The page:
"I just tell God, thank you, that the dog fight is over," Cooper said. "Now I'll be able to help other tenants speak up and not be afraid." 

In the past few years, Blackburn has amassed hundreds of homes in some of North Charleston's poorest neighborhoods. Since then, DCPMS has filed eviction notices on 38 tenants, including Cooper and Brave. 

Blackburn has a checkered financial history, with a string of failed investments and a 2013 bankruptcy that reportedly left him with no income and just $50 in the bank. Most recently, the Mount Pleasant resident managed the problem-plagued redevelopment of the Charleston Naval Hospital. But he seems to have rebounded personally, amassing rental property in North Charleston and purchasing a vacant warehouse site in the city from a company controlled by President Donald Trump for $4.1 million.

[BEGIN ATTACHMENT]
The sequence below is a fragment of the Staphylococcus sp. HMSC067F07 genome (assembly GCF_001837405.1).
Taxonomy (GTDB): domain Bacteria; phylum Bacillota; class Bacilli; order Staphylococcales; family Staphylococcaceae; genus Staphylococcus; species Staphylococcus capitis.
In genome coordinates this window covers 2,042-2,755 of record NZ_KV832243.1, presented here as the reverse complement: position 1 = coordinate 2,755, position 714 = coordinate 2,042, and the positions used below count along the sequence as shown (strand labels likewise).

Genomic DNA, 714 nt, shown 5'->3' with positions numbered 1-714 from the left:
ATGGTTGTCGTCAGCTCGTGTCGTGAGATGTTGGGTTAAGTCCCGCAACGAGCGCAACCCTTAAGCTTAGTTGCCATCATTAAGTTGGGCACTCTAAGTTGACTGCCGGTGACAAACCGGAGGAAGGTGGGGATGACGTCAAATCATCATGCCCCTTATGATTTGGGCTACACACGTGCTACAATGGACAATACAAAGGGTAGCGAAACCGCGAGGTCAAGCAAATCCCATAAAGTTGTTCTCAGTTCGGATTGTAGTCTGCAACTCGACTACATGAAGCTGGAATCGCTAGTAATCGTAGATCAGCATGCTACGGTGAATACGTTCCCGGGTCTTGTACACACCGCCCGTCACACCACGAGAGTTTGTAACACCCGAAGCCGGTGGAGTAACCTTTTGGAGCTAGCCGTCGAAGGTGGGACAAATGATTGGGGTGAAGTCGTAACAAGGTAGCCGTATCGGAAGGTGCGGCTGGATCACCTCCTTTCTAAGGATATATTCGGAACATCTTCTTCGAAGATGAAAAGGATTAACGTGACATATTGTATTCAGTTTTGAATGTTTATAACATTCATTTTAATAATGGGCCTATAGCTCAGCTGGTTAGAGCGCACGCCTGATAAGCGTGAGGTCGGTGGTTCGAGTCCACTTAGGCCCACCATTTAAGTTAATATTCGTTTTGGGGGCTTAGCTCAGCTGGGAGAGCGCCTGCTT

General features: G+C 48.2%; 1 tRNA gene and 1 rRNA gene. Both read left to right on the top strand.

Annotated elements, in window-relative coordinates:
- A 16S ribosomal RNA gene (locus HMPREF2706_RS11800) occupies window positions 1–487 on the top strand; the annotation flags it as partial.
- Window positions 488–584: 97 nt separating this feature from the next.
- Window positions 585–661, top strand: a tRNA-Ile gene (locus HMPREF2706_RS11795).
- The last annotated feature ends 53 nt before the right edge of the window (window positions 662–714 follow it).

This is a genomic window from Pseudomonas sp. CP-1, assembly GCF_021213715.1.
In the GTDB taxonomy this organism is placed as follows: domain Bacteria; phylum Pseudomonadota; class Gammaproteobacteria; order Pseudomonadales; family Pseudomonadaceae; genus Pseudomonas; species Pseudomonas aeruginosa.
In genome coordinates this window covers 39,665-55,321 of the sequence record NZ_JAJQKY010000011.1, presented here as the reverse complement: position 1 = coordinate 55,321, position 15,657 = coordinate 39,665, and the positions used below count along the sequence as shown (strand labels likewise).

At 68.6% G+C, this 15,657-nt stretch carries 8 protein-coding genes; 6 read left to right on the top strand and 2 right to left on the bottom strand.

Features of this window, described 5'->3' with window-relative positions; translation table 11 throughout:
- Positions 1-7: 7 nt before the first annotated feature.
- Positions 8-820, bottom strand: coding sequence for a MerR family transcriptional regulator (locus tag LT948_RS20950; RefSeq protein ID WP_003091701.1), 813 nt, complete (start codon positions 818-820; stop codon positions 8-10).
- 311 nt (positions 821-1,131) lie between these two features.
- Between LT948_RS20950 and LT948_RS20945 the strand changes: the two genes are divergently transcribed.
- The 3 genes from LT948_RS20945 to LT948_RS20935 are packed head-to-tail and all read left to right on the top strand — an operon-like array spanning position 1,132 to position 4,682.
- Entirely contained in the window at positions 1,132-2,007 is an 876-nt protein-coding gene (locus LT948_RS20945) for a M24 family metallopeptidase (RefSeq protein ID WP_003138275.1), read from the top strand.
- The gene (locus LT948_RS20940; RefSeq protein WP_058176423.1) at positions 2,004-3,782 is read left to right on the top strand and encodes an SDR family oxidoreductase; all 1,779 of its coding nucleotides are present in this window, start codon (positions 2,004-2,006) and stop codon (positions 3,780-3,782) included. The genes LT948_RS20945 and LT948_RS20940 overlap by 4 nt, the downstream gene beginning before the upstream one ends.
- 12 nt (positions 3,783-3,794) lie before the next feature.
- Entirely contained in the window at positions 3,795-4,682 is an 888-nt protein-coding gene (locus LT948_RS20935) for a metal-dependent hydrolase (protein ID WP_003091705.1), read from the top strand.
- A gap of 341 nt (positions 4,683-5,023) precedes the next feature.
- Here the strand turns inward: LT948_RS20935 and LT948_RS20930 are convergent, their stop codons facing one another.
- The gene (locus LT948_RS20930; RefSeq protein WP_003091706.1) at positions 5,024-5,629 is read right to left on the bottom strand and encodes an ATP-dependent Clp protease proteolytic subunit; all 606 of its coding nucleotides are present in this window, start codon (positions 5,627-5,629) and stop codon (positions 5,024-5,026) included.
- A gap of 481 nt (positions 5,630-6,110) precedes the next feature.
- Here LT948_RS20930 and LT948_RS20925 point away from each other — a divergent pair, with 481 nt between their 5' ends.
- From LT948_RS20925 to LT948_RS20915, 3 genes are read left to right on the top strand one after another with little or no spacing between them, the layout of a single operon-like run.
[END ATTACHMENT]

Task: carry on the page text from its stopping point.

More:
In an interview with The Post and Courier, Blackburn defended the evictions. Blackburn was accompanied by several employees, a DCPMS attorney and a public relations specialist, who recorded the interview.

Blackburn said Cooper rarely paid her rent on time and denied claims that his maintenance staff ignored the heater issue. Blackburn said his $4 million purchase of hundreds of assorted foreclosed and boarded-up homes is part of a larger plan to help low-income African-Americans own homes. 

"We're rebuilding their neighborhoods," he said. "There's always going to be a couple of people who are disgruntled." 

Ultimately, the courts sided with the tenants.